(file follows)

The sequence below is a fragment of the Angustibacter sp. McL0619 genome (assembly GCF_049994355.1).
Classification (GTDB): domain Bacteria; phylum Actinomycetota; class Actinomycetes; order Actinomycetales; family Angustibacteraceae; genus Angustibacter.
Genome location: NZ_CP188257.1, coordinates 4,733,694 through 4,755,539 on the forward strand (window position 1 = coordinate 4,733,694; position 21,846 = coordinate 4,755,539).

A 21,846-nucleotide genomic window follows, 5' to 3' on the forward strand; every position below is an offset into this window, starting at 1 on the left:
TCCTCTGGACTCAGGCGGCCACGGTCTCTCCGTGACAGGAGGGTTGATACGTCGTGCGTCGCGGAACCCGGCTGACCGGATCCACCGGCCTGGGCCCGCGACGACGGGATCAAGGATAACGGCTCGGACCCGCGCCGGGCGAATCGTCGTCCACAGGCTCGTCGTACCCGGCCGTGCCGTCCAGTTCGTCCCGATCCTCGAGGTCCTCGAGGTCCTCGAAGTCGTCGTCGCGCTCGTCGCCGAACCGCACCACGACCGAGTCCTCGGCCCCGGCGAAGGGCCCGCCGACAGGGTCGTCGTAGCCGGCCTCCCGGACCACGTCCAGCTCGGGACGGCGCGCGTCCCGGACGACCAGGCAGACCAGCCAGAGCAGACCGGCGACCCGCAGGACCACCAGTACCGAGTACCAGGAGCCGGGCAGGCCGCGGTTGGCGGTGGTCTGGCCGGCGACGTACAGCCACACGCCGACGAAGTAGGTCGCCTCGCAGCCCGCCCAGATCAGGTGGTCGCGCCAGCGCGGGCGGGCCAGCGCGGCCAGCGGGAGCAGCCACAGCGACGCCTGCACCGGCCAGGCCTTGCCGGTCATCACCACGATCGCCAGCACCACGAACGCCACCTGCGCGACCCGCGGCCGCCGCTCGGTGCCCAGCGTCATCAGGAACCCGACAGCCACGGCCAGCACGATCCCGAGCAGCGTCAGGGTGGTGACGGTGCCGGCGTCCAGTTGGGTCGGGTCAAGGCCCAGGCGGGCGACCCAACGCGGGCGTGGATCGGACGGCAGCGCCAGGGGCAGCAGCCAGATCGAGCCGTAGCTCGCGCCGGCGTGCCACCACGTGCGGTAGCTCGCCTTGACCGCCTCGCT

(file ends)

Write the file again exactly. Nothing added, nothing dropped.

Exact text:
The sequence below is a fragment of the Angustibacter sp. McL0619 genome (assembly GCF_049994355.1).
Classification (GTDB): domain Bacteria; phylum Actinomycetota; class Actinomycetes; order Actinomycetales; family Angustibacteraceae; genus Angustibacter.
Genome location: NZ_CP188257.1, coordinates 4,733,694 through 4,755,539 on the forward strand (window position 1 = coordinate 4,733,694; position 21,846 = coordinate 4,755,539).

A 21,846-nucleotide genomic window follows, 5' to 3' on the forward strand; every position below is an offset into this window, starting at 1 on the left:
TCCTCTGGACTCAGGCGGCCACGGTCTCTCCGTGACAGGAGGGTTGATACGTCGTGCGTCGCGGAACCCGGCTGACCGGATCCACCGGCCTGGGCCCGCGACGACGGGATCAAGGATAACGGCTCGGACCCGCGCCGGGCGAATCGTCGTCCACAGGCTCGTCGTACCCGGCCGTGCCGTCCAGTTCGTCCCGATCCTCGAGGTCCTCGAGGTCCTCGAAGTCGTCGTCGCGCTCGTCGCCGAACCGCACCACGACCGAGTCCTCGGCCCCGGCGAAGGGCCCGCCGACAGGGTCGTCGTAGCCGGCCTCCCGGACCACGTCCAGCTCGGGACGGCGCGCGTCCCGGACGACCAGGCAGACCAGCCAGAGCAGACCGGCGACCCGCAGGACCACCAGTACCGAGTACCAGGAGCCGGGCAGGCCGCGGTTGGCGGTGGTCTGGCCGGCGACGTACAGCCACACGCCGACGAAGTAGGTCGCCTCGCAGCCCGCCCAGATCAGGTGGTCGCGCCAGCGCGGGCGGGCCAGCGCGGCCAGCGGGAGCAGCCACAGCGACGCCTGCACCGGCCAGGCCTTGCCGGTCATCACCACGATCGCCAGCACCACGAACGCCACCTGCGCGACCCGCGGCCGCCGCTCGGTGCCCAGCGTCATCAGGAACCCGACAGCCACGGCCAGCACGATCCCGAGCAGCGTCAGGGTGGTGACGGTGCCGGCGTCCAGTTGGGTCGGGTCAAGGCCCAGGCGGGCGACCCAACGCGGGCGTGGATCGGACGGCAGCGCCAGGGGCAGCAGCCAGATCGAGCCGTAGCTCGCGCCGGCGTGCCACCACGTGCGGTAGCTCGCCTTGACCGCCTCGCT